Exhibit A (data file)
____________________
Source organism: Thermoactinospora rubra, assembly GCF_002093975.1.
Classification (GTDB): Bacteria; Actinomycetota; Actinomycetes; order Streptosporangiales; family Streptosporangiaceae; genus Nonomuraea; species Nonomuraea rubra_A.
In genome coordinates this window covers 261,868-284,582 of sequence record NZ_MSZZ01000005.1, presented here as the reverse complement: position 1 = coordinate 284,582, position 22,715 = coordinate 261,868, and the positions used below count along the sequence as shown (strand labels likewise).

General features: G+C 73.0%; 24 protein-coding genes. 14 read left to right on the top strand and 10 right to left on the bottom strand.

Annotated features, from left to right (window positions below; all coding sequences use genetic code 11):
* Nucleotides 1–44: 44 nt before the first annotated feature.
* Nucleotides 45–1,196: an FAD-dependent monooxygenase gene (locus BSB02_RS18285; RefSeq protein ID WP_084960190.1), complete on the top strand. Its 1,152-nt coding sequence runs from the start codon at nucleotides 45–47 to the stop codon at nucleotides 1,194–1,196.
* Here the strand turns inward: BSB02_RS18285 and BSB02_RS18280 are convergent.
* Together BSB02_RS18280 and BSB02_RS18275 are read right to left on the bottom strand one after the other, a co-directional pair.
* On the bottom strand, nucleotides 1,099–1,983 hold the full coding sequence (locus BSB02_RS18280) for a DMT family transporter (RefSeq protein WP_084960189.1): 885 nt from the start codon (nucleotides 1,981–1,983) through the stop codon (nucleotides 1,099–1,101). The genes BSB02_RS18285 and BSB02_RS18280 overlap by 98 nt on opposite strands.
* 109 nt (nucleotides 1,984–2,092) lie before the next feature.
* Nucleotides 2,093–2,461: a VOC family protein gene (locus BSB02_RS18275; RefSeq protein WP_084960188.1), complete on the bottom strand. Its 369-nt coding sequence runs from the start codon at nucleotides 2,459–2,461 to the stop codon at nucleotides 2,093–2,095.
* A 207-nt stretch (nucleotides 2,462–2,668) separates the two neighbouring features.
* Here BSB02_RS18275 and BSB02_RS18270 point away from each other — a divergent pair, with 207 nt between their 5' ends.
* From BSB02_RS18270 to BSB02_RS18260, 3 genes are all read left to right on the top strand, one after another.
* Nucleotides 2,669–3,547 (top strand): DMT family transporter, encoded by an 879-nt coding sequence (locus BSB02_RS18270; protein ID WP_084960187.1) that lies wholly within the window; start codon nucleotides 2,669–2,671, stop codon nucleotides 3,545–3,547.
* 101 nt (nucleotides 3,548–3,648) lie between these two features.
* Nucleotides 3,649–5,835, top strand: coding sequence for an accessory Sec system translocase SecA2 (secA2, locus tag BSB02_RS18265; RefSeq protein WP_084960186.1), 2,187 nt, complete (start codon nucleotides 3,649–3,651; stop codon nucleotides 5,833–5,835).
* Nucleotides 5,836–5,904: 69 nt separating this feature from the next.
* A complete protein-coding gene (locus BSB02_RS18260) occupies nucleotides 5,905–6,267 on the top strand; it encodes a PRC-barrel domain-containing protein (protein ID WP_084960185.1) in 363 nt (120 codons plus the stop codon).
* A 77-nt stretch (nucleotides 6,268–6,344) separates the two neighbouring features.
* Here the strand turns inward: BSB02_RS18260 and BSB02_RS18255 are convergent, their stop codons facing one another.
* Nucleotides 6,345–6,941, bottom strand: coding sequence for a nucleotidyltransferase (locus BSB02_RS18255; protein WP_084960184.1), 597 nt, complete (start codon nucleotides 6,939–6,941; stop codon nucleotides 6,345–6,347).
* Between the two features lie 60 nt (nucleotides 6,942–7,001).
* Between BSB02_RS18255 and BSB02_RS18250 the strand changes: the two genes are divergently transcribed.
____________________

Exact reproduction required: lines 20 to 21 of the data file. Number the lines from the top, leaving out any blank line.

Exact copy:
* A complete protein-coding gene (locus BSB02_RS18260) occupies nucleotides 5,905–6,267 on the top strand; it encodes a PRC-barrel domain-containing protein (protein ID WP_084960185.1) in 363 nt (120 codons plus the stop codon).
* A 77-nt stretch (nucleotides 6,268–6,344) separates the two neighbouring features.